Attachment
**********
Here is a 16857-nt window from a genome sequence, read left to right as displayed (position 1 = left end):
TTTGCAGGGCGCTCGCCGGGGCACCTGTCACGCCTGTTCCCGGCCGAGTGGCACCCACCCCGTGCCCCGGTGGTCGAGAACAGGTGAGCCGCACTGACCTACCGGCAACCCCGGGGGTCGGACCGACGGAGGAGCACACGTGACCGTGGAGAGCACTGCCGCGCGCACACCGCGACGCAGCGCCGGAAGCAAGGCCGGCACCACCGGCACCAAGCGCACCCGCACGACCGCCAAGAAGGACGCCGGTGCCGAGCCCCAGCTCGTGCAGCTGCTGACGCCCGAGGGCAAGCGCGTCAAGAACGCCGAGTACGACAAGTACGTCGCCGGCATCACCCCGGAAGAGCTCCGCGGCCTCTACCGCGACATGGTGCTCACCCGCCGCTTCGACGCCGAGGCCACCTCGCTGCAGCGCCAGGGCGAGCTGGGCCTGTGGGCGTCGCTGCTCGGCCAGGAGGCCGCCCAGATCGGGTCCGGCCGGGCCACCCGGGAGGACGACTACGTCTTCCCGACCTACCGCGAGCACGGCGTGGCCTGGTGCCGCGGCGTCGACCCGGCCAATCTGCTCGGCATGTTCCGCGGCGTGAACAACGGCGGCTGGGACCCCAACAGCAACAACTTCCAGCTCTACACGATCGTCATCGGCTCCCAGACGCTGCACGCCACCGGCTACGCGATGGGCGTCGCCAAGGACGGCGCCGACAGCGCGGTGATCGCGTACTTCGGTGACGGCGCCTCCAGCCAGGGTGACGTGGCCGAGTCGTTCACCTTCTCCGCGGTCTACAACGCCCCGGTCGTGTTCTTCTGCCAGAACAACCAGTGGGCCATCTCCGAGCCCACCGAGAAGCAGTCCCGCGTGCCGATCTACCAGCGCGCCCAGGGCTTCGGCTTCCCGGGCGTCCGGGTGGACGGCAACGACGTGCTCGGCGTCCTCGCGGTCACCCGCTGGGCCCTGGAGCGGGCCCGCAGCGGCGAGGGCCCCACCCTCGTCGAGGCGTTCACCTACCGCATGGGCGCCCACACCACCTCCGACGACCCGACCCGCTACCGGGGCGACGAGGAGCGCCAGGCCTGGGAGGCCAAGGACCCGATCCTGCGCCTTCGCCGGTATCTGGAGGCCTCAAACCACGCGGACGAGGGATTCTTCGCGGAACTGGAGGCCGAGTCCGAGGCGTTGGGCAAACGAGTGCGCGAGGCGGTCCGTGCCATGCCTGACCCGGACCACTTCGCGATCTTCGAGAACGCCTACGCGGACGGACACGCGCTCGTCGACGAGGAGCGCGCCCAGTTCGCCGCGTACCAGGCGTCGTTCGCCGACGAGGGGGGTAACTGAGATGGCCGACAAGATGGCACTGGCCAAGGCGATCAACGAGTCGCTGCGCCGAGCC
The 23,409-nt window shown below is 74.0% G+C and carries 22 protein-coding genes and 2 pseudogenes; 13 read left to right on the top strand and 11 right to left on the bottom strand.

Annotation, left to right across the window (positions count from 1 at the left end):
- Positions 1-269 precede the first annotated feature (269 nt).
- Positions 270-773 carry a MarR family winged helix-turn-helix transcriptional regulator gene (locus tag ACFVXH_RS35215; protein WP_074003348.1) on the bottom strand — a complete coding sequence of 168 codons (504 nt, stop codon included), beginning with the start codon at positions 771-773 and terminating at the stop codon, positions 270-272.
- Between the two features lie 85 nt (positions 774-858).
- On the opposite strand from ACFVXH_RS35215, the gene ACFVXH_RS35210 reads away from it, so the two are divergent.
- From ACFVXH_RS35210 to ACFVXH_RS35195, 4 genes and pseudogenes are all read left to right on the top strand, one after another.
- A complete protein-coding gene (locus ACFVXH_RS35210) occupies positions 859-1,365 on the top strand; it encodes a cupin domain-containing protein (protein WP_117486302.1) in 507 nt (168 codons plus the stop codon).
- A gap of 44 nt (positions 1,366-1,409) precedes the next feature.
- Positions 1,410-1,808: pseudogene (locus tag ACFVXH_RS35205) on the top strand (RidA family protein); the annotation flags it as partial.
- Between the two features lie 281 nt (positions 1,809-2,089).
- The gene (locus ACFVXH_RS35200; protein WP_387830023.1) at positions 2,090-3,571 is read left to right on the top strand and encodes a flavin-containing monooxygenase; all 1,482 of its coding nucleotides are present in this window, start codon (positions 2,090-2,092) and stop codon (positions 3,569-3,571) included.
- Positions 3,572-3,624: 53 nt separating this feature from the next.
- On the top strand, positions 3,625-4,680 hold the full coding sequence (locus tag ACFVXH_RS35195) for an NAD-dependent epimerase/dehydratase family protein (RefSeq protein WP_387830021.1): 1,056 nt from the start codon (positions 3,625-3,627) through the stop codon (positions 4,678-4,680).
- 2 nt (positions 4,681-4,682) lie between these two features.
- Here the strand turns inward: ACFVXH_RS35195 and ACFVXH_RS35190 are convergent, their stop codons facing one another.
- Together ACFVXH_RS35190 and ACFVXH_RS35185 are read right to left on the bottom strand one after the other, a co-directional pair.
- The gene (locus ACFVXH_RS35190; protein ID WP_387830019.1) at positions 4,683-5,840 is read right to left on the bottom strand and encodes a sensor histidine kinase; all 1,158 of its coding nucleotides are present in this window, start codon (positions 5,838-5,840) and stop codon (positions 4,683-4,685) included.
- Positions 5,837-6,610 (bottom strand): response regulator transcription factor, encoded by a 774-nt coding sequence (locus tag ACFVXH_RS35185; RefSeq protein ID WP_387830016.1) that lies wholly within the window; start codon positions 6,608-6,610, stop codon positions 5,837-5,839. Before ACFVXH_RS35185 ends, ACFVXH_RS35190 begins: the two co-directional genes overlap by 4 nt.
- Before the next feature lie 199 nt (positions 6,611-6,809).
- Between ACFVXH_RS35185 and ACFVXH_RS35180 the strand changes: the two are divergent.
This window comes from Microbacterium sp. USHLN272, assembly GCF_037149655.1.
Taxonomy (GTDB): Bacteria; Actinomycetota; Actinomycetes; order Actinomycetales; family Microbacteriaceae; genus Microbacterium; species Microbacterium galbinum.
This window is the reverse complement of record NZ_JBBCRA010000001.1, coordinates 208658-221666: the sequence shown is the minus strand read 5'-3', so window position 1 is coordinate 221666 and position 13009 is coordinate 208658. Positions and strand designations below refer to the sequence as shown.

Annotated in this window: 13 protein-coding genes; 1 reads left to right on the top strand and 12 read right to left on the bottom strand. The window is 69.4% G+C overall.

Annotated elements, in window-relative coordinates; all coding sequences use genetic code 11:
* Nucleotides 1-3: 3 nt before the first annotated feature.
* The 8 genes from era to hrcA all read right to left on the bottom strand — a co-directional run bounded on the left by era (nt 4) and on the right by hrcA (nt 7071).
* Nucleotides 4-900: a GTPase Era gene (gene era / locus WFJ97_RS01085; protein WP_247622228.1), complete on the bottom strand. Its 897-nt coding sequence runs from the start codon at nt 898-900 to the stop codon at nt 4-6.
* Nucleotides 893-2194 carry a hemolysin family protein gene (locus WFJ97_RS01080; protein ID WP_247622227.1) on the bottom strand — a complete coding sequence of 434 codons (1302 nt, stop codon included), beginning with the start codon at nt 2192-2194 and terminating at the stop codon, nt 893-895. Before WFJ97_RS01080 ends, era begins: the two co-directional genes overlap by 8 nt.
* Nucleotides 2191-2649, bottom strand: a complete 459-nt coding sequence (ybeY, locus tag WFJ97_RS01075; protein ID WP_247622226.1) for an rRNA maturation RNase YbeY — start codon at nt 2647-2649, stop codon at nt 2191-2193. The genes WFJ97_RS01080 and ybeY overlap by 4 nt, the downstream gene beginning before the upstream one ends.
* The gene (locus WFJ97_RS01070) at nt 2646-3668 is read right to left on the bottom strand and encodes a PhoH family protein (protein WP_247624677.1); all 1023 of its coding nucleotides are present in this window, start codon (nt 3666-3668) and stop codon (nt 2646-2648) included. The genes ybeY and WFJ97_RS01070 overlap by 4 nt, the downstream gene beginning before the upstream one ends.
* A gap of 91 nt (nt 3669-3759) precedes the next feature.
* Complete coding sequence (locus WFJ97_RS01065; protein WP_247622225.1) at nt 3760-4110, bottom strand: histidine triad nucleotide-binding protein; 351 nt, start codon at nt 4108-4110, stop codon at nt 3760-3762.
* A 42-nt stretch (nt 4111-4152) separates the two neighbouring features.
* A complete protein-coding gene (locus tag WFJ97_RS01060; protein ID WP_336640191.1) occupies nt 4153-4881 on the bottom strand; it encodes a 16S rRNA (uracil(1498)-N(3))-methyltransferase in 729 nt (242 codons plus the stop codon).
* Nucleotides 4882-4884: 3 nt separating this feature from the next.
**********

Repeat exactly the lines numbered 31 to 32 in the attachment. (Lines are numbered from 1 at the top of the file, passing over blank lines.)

* Nucleotides 4-900: a GTPase Era gene (gene era / locus WFJ97_RS01085; protein WP_247622228.1), complete on the bottom strand. Its 897-nt coding sequence runs from the start codon at nt 898-900 to the stop codon at nt 4-6.
* Nucleotides 893-2194 carry a hemolysin family protein gene (locus WFJ97_RS01080; protein ID WP_247622227.1) on the bottom strand — a complete coding sequence of 434 codons (1302 nt, stop codon included), beginning with the start codon at nt 2192-2194 and terminating at the stop codon, nt 893-895. Before WFJ97_RS01080 ends, era begins: the two co-directional genes overlap by 8 nt.